Devon got the market’s attention earlier in April when they said they had staked over 500,000 acres and had an unrisked 3.6 billion barrels of oil there. Devon gave a “type curve” for a Cline Shale well—a guess at how much the well would produce over time—of total production 570,000 barrels of oil equivalent—and 85% of that would be oil and liquid rich gas. The well would flow an average 600 boe/d for the first month and cost $6.5 million.
The Cline is organic rich shale, with Total Organic Content (TOC) of 1-8%, with silt and sand beds mixed in. It’s about 60-150 metres (200-550 feet) thick. Contrast that to the Bakken where the payzone is often only 10-25 m thick. It lies in a broad shelf, with minimal relief (that means it lies nice and flat), and it’s in the “oil window” (a depth where the right temperature and pressure allow the ancient organic matter to turn into oil—gas is below oil) and has nice light oil of 38-42 gravity with excellent porosity of 6-12%. So there are lots of holes in the rock containing oil, but all those holes aren’t well connected, meaning it has low permeability. That is normal in these tight oil plays. And there are frack barriers above and below the shale—rock types that are really hard and would likely halt any fracturing beyond the Cline—this is important because it means that water will not likely be able to come into the well (and water supersedes oil in coming back up the well—most of the time it’s a real negative) from other formations.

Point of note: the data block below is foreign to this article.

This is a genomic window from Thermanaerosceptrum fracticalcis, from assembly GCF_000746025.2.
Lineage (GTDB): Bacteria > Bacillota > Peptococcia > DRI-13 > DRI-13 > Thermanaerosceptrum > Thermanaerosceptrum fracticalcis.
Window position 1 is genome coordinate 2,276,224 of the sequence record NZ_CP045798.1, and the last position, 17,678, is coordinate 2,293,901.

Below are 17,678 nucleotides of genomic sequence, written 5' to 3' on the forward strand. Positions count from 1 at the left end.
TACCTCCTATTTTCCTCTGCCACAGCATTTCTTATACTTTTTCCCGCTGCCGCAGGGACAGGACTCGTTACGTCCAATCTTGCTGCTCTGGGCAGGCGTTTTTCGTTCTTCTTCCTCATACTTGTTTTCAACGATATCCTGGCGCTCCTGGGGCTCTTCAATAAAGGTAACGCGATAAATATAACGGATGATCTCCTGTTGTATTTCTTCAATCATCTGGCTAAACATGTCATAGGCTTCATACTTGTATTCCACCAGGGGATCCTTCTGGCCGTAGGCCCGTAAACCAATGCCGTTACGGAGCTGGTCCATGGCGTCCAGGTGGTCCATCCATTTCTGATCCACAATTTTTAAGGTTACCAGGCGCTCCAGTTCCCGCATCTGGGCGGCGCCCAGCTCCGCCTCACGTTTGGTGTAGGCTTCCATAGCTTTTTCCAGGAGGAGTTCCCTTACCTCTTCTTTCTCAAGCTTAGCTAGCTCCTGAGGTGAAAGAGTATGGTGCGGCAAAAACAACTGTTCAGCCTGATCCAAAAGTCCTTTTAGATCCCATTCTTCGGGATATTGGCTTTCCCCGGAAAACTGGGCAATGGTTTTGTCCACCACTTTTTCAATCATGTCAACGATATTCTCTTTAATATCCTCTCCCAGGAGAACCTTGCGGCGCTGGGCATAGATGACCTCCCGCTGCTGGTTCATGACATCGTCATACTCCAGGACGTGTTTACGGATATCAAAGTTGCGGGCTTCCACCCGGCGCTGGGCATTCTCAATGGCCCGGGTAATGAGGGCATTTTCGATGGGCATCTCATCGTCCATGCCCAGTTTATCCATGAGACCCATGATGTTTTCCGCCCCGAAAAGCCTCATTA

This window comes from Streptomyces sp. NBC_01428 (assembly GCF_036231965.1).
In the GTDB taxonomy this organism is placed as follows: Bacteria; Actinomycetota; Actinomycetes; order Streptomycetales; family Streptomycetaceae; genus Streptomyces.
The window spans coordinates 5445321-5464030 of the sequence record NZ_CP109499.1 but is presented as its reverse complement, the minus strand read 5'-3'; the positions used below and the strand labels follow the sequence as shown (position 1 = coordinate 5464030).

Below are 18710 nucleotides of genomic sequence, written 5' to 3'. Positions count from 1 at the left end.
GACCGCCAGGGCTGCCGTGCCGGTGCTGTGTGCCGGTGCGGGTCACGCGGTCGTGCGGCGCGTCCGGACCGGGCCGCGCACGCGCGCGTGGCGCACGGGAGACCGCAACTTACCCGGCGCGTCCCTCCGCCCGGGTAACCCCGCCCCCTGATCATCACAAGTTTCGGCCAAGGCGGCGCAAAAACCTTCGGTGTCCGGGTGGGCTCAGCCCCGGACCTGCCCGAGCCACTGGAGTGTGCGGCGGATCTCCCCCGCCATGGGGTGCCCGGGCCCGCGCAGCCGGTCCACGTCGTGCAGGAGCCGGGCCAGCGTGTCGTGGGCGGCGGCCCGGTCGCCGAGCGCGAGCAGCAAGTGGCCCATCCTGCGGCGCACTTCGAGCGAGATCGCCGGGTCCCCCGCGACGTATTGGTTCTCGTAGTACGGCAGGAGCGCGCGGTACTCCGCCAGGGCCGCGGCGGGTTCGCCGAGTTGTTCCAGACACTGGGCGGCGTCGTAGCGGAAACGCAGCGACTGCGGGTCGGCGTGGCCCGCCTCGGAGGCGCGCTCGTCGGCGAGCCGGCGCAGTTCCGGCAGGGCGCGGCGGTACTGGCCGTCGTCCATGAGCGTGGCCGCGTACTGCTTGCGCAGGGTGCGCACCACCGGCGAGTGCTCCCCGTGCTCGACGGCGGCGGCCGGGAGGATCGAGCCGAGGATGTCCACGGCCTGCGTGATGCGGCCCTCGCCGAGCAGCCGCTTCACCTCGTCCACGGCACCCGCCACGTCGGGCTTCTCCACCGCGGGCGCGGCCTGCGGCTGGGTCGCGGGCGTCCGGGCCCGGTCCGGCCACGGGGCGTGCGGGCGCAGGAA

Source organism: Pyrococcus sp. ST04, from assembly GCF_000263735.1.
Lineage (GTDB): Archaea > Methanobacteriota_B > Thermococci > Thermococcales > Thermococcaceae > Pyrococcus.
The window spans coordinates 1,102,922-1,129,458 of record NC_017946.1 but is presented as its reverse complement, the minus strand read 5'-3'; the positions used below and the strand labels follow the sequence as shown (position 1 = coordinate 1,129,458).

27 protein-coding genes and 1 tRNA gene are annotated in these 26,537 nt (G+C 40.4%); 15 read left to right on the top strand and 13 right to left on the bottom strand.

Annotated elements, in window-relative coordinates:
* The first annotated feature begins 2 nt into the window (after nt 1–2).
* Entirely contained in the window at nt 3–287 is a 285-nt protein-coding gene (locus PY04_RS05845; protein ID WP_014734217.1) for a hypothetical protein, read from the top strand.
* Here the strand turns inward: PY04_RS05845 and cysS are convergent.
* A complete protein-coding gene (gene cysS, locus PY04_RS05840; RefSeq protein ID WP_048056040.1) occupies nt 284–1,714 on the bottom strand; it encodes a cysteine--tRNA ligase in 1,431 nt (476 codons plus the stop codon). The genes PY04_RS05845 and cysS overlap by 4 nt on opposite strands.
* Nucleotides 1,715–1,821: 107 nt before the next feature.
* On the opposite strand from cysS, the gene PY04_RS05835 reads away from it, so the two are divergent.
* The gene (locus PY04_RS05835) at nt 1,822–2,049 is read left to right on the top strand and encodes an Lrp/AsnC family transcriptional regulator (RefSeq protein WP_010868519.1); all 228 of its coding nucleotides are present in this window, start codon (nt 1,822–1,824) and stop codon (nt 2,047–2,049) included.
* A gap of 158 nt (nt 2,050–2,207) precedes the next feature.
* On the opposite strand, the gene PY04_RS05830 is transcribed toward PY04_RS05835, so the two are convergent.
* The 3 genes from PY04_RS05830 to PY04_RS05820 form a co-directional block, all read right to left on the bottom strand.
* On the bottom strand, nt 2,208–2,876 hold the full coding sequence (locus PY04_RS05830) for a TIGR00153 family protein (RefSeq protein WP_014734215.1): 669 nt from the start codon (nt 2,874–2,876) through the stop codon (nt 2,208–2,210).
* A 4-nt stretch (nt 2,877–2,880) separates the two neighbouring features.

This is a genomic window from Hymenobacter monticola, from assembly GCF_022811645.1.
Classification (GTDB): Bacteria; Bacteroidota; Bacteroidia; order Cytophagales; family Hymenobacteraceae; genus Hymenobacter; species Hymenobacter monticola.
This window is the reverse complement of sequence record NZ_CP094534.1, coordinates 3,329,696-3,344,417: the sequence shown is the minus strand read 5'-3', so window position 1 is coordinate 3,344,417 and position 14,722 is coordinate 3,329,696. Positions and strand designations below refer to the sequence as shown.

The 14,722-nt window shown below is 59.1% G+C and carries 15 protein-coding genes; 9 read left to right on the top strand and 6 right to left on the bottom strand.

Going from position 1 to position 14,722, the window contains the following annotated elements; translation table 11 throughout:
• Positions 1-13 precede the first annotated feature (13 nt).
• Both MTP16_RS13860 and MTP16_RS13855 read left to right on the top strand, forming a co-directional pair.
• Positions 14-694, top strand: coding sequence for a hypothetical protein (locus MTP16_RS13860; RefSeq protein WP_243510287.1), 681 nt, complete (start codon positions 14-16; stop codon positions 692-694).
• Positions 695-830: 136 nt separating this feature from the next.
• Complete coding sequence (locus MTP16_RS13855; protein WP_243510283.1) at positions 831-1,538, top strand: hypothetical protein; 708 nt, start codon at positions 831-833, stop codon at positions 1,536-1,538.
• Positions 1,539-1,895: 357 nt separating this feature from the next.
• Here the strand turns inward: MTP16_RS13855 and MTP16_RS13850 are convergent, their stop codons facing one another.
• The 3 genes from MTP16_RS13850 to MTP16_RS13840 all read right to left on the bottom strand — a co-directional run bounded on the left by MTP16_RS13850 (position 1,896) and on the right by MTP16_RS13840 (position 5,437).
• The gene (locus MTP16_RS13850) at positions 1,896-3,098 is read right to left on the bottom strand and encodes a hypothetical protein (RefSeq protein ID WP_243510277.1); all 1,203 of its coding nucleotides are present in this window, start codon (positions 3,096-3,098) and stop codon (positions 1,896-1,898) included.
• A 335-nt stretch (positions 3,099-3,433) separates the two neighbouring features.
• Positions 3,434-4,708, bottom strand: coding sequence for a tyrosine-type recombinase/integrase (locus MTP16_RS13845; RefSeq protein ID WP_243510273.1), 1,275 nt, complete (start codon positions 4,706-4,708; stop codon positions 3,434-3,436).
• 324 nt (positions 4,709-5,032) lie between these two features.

Technically, the Cline Shale—also called the Lower Wolfcamp formation—looks like a great play. And because it’s in the Permian Basin, services like drilling rigs and fracking spreads are inexpensive and easy to access. The Permian Basin is already one of the most prolific oil areas in North America, producing 35 billion barrels from multiple zones. But now there are even more zones, but they’re all “tight oil.”